Acid Bath – with D.R.I., Toxic Narcotic at The Rat – Review

Acid Bath

with D.R.I., Toxic Narcotic at The Rat
by Elizabeth Curran

Toxic Narcotic had a bit of bad luck, losing their drum kit shortly after starting their set. After asking politely, then begging, for either Acid Bath or D.R.I. to lend theirs, and to no avail, they valiantly finished with what they had and did one hell of a job despite the setback. My first time to check out these local dudes, and they are brutal. They kind of reminded me of Drop Dead, and in fact, after I squeezed up to the front of the stage, I noticed one of the guys was wearing a Drop Dead shirt.

Acid Bath, rising from the swamps of the Louisiana bayous with their pulsating bass and voice of eternal doom, followed. Dax Riggs’ voice is kind of like a melodic trill over a deep and angry growl. You hear so many influences in Acid Bath’s music (hardcore and Gothic), this band is hard to categorize (pick up When The Kite String Pops (Rotton) and judge for yourself). I liked “Tranquilized” best, and the last number, “Die.”

By the time D.R.I. (i.e. Dirty Rotten Imbeciles, that’s what vocalist Kurt Brecht’s Dad hollered after sticking his head through the door during their third practice session – and since they were recording the session on their boombox, the moment of christening was forever immortalized on audio tape) hit the stage, The Rat was packed. They opened up with “Soup Kitchen” – very appropriate, since these guys have been so poor that not only were they forced to eat in soup kitchens (or starve), but Kurt Brecht lived in a tree for a year, and Spike Cassidy lived for a while under a broken-down Volkswagen.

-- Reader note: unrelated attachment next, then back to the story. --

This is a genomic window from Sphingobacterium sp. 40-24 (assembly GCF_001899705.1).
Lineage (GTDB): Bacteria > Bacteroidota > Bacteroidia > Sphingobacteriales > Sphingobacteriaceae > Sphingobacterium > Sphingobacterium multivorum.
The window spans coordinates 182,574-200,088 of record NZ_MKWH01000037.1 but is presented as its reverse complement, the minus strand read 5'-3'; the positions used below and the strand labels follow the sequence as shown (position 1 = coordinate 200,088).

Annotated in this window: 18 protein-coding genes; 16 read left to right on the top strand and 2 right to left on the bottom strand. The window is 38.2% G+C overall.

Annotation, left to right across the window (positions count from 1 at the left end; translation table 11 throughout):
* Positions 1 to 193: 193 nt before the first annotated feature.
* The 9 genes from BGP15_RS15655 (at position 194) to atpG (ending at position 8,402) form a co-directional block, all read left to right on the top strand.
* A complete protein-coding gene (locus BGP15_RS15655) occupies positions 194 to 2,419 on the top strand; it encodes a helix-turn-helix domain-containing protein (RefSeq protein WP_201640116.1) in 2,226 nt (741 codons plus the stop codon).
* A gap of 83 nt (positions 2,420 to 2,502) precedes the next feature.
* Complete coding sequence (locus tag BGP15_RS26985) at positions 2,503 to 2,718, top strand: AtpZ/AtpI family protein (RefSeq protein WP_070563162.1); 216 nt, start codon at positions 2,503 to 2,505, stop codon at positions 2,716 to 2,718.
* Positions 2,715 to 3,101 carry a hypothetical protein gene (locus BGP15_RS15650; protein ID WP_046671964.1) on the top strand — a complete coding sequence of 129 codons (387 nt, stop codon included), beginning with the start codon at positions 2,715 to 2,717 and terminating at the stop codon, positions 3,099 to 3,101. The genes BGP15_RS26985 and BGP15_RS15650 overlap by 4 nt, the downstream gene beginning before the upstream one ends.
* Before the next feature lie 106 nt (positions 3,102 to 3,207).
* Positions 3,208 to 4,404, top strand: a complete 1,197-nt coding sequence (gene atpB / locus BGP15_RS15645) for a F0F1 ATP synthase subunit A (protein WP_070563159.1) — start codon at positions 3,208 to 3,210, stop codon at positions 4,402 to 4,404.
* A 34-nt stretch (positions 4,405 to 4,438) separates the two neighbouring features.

Kurt shouted “Any Slayer fans out there?” Arms with fists clenched shot upward. Kurt mentioned (for anyone who has been on another planet for the last six months) that Slayer’s next studio effort, consisting (with only two exceptions) entirely of covers of hardcore punk tunes, will include a cover of D.R.I’s “Violent Pacification.” After D.R.I. had gotten about ten seconds into this anthem, security suddenly gave the boot to about a dozen overly-enthusiastic moshers (seems one or two misguided Slayer fans got a bit carried away and attacked a security guard). Attack each other, yes! No problem! But stay away from people with “Staff” on their shirts. The band launched into “Problematic,” the first track from their 8th album, Full Speed Ahead (Rotton), and then dedicated the next song (something about hatred) to the security guards. D.R.I. kept the pit going with “Who Am I?” which has become their theme song (as in “D.R.I./Who am I?”), two more tunes from the new album “I’m The Liar,” and “Girl With A Gun,” then ended the set with “Dry Heaves,” and “Five Year Plan.” A good show!